Do you group your learners on perceived ability or do they have opportunities to learn with and from others with varying strengths, challenges and interests? Is a growth mindset fostered? Are learners motivated by learning itself, rather than extrinsic rewards that encourage winners and losers in the game of school?
6. Who do you believe should do the heavy lifting?
Do you explain everything in detail, sometimes several times in different ways? Or do the learners have a go at experimenting and tackling problems first and you step in at point of need? Are you able to release control so that the heavy lifting is done by the learners?
7. Who owns the curriculum?
Do you have secret teacher business? Do you always decide what to cover and how to teach it? Or do you believe that students can be empowered to explore curriculum requirements via their own inquiries, in their own ways?
8. How important is measurement of achievement? Do you teach to the test? Do you believe everything has to be formally assessed and what can’t be measured is less valuable? Or is the process of learning perceived as more significant than the outcome? Is process valued over product?
9. What is the language of your classroom? Do you talk about work and tasks or does everyone speak the language of learning? Is how we learn as much a part of the conversation as what we learn? Are students aware of who they are as learners? Are learning dispositions noticed and named? Do you and your students believe that reflection and metacognition are integral parts of learning?
10. Is there a safe space for risk-taking and failure?
Does the learning culture encourage students to take risks and make mistakes? Do learners seek and grapple with challenging problems and unanswerable questions? Do you (and they) believe that failure is an opportunity to learn and grow?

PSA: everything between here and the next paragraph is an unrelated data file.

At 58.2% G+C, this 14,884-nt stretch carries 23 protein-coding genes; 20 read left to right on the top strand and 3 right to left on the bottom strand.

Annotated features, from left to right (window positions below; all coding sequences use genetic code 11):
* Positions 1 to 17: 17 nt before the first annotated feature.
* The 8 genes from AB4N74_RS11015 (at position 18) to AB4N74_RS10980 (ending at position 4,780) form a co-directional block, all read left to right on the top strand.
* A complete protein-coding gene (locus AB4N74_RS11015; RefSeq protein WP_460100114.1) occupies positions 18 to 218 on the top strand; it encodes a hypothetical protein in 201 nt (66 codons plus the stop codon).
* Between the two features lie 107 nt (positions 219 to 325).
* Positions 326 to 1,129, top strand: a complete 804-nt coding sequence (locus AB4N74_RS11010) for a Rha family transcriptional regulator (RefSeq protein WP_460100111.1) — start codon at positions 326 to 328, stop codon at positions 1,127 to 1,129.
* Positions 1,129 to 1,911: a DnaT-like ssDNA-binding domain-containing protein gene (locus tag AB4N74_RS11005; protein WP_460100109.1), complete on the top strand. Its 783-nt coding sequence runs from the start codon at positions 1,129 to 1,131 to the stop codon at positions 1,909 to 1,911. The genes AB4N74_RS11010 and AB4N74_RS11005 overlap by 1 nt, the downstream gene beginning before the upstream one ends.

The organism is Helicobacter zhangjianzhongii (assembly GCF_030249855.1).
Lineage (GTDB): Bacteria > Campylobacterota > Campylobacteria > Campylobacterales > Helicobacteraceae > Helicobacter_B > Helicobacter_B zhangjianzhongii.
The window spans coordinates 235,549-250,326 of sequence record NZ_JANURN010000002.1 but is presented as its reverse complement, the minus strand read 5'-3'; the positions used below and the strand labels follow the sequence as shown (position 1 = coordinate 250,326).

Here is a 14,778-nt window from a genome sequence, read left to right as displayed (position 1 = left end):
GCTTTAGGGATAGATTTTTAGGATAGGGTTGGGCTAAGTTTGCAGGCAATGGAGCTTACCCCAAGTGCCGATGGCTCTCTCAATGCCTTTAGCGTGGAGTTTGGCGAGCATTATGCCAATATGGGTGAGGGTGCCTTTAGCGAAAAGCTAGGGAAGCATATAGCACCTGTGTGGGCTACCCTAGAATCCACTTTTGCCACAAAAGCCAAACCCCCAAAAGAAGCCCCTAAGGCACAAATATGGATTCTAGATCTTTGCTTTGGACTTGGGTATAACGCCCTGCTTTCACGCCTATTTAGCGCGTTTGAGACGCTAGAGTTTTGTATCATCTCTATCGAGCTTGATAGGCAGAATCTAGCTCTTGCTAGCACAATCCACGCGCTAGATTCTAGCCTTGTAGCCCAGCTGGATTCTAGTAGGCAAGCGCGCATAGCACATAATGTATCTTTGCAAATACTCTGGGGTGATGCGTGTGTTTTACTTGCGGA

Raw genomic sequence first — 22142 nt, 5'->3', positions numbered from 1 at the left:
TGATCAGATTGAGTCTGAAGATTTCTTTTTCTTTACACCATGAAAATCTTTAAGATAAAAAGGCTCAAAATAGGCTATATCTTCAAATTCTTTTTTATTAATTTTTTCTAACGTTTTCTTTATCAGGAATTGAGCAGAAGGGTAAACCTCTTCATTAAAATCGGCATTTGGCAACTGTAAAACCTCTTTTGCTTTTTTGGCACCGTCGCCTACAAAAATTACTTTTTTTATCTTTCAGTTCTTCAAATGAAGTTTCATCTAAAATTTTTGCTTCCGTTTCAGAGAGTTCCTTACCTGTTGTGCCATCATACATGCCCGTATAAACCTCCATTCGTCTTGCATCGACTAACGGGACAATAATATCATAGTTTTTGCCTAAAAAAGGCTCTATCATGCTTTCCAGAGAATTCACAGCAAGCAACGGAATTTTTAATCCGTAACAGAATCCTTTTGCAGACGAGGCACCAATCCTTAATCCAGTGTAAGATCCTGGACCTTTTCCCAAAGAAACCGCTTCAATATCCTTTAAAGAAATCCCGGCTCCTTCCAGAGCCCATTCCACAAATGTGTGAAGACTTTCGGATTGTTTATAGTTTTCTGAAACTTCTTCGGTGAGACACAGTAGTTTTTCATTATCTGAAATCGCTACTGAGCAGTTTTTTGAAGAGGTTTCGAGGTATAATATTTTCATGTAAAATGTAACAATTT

If you’ve thought about your ‘why’, the ‘how’ is much easier to achieve. Are you asking the right question?
The children at Matt Glover‘s feet are unsurprisingly engrossed in the conversation. Matt is interesting and funny and he talks to them in an engaging and respectful way. This is the introduction to a lesson in which he models his approach, observed by teachers inquiring into how to improve the teaching of writing.
What strikes me is that it’s not just about writing workshop. Good practice can be applied across all learning areas….
What if teachers kept all ‘lessons’ to 5 minutes?
What if the learners were quickly released to get on with it?
What if the majority of learning time involved learners engaged in doing?
What if the teacher conferenced with individuals, not to correct, remind or tell, but to teach at point of need?
What if strengths were noticed, named, shared and built upon?
What if children were encouraged to see themselves as ‘insiders’ in the learning process?
What if learners modelled their own creations on authentic examples from the real world?